This Bengal election has become a bhadrolok vs ‘chhotolok' contest

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Hell broke loose in West Bengal after Abdur Rezzaq Mollah, a former Left strongman and currently a Trinamool Congress (TMC) candidate in the ongoing Assembly election, taunted celebrity politicians, including those from his current party. [Bengal could be on way to President's Rule]

Mollah has been attacked by all and sundry for his remarks, particularly against BJP candidate Roopa Ganguly, saying he knows how long cigarettes she prefers or with who she stays. The reaction has even targeted TMC supremo Mamata Banerjee for allegedly turning a blind eye to such "misogynist" statements.

cpm congress rally

Left supporters are today ridiculing Mollah, their former strongman

It is ironical to see that the Left and its supporters are criticising Mollah, a leader who had proved to be a vote-earner for them during the heydays in Bhangar area. The leader, who is known to be a "chashar byata" (son of a farmer) used to be a subaltern face of the Left by the virtue of the fact that he is both a farmer and a Muslim.

Mollah was once the sub-altern face of the bhadrolok-dominated political system

For a regime which was dominated by the bhadrolok (sophisticated and cultured) culture, Mollah was a perfect counter-face to win the grassroots' trust, till at least the Left committed the major blunder in Singur. [What if Mamata loses this election?]

After the Nano factory debacle and Buddhadeb Bhattacharjee's defeat, Mollah was one of the first to speak out against him and that was precisely because of his disappointment with the dhoti-clad elite's misreading the pitch. His "Hele dhorte pare na keute dhorte geche" (he who can't get hold of a small snake is out to catch a cobra) remark was considered the ultimate conclusion of the Left's fall from grace.

Anti-feminism is not the real reason: The bhadroloks have digested enough of such attacks on Mamata and other women in the past

Today, the same Left is aghast with Mollah for his comment. This outburst is surely for political reason for there were and are white-clad bhadrolok politicians in the Left's camp who made equally objectionable remark about Mamata Banerjee. Even Mollah had called Banerjee a "Hitler in sari" who would be buried in this election.

It is no less irony that the farmer leader is contesting this election on Banerjee's party ticket for his own survival but in this election of ironies, let's focus more on the hypocrisy of the anti-Mamata quarters.

Bengal's class politics: The elite is looking for a revenge for 2011

The Mollah episode has showed that this election has virtually been turned into a bhadrolok vs 'chhotolok' [uncultured] contest. It is true that Bengal's politics is not about caste as in Bihar and Uttar Pradesh, but it certainly speaks about class and displays the distinction between classes in the most uncouth manner possible.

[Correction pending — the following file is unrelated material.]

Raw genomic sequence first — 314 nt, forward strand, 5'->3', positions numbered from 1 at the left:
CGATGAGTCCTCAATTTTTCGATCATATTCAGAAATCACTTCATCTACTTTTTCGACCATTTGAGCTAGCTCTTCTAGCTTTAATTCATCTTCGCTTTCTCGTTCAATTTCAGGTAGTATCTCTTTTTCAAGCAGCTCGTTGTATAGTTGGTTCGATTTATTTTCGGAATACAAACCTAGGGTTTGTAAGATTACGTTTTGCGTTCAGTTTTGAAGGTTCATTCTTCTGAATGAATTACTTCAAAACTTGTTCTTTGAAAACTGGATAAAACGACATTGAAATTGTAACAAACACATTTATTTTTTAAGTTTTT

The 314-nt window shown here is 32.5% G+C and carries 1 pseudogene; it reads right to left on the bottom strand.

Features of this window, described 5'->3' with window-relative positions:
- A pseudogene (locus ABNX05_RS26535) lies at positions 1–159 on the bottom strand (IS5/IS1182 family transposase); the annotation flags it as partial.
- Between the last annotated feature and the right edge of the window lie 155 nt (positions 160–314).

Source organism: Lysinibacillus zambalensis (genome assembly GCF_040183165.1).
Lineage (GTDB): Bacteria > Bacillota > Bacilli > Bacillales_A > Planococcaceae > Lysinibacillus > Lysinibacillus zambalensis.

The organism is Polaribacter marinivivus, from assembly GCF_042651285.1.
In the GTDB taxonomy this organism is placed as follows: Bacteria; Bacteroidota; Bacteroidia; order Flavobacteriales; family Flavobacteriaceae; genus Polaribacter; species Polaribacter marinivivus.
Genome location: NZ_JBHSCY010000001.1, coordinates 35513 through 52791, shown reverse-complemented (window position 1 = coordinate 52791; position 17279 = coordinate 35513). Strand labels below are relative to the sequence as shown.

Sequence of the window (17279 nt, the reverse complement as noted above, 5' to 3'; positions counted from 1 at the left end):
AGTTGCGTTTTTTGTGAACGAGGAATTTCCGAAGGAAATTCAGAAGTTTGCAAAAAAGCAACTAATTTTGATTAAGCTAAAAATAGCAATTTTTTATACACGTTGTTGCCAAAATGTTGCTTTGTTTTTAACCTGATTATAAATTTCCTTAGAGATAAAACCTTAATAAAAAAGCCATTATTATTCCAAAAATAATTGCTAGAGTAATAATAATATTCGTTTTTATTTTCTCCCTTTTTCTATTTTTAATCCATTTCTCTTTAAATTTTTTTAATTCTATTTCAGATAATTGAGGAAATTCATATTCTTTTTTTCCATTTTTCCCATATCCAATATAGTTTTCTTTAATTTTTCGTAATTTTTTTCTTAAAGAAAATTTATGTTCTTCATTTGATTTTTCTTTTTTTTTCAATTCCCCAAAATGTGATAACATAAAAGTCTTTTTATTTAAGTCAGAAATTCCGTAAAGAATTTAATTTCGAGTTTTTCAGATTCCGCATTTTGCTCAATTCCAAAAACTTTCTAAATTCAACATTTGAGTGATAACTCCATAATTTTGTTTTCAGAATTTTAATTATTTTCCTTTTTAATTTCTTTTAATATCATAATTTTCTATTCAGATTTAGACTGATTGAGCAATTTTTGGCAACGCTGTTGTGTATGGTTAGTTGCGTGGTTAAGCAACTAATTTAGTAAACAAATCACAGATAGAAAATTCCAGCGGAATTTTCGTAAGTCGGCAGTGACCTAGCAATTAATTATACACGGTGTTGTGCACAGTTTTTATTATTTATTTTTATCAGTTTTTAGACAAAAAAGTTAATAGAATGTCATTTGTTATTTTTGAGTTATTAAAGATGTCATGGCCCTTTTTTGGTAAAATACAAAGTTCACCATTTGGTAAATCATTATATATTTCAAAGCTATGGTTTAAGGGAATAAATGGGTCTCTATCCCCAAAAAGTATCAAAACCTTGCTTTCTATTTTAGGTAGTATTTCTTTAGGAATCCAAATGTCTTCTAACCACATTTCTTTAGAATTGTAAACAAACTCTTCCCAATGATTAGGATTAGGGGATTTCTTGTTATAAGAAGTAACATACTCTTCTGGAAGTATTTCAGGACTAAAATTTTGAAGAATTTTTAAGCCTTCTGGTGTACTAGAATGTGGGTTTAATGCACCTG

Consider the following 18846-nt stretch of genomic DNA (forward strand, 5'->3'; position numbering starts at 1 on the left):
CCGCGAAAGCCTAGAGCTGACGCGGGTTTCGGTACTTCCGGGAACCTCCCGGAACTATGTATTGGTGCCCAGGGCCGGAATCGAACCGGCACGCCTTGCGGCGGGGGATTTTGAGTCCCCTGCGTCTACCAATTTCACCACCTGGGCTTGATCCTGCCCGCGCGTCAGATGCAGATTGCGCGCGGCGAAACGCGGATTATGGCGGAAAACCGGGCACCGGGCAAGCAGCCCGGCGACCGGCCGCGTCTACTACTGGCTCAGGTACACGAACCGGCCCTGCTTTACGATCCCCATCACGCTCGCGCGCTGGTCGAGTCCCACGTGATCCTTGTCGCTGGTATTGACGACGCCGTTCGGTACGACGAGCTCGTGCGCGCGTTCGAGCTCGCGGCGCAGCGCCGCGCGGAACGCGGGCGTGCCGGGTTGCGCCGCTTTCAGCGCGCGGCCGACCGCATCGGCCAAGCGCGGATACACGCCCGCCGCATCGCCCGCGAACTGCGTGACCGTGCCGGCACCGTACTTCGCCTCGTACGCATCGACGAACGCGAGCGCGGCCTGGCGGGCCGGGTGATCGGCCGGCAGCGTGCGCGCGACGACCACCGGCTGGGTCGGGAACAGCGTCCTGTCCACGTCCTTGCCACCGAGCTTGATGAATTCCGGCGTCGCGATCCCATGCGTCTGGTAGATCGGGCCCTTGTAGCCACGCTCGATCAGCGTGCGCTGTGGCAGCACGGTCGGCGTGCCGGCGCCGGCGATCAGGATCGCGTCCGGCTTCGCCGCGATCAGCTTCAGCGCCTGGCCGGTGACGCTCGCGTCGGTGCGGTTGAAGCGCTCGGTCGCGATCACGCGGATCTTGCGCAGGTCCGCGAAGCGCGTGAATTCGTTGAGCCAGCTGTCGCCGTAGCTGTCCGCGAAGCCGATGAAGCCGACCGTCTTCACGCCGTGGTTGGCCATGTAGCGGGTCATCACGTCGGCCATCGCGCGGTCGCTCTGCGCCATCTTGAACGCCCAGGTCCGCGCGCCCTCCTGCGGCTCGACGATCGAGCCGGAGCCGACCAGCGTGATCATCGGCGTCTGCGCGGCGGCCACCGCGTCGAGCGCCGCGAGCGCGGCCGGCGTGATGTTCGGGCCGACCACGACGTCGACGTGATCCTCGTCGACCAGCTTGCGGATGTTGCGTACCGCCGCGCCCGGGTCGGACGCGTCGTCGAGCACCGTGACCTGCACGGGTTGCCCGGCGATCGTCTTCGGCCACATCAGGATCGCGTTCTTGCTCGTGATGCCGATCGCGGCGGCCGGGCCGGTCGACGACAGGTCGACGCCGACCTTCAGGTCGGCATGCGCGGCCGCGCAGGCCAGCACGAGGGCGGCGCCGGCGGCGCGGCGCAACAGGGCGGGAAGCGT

The supporters of the bhadrolok-dominated Left did not bother about Mollah when he played an instrumental role in manipulating the ballot boxes for the regimented party but today, when he is a member of a party which is led by a woman who not many certify as a representative of the elite, his 'anti-feminist' remark becomes a central issue.

Mollah has always been known for his raw tongue but the class is not ready to approve the lower strata, no matter how much it displays a superficial liking for them.

Bengal's elite political class of today is no better than 'unsophisticated' Mamata

Mollah's politically incorrect words on the celebrity politicians have helped the bhadroloks (the party, media and the civil society) construct the idea of 'chhotolok' profoundly so that it earns them dividends against it on May 19. But this sociological construction has little solution for Bengal's real problems---economy, law and order and women's security.

The elitist political class, media and civil society never liked Mamata Banerjee

No election in Bengal has perhaps been polarised so vividly between the bhardoloks and 'chhotoloks' and it was quite unexpected that this battle would occur so early [many had thought 2021 was the time].

A series of corruption charges, the collapse of a flyover, crude words uttered by a subaltern leader against the elite have all started playing in favour of the bhadroloks who are harbouring the ambition to win back the control of the state machinery after the humiliating loss in 2011.

But there is no guarantee that these bhadroloks can even change the script they claim to hate so much by an inch---given their political acumen [Surjya Kanta Mishra is just an occupant of the seat of the Leader of the Opposition, Buddhadeb Bhattacharjee is known more for arrogance than any impact on the ground while nobody knows how many Congress leaders in Bengal readily agree on a given topic subject].

The opponents, on the other hand, are looking more and more clueless. Nobody knows where the ship is heading to and Mamata Banerjee has surely lost control of things because of her own mishandling. Her enemies are multiplying each day as the skilled bhadrolok media is wasting no opportunity to provoke more minds against her [even local issues of heckling a girl are being painted as the ruling party's ill-deeds].

In the middle of a high-stake election, the 'non-bhadrolok' camp is at a disadvantage to cope with this mammoth design of the elite to defame it.

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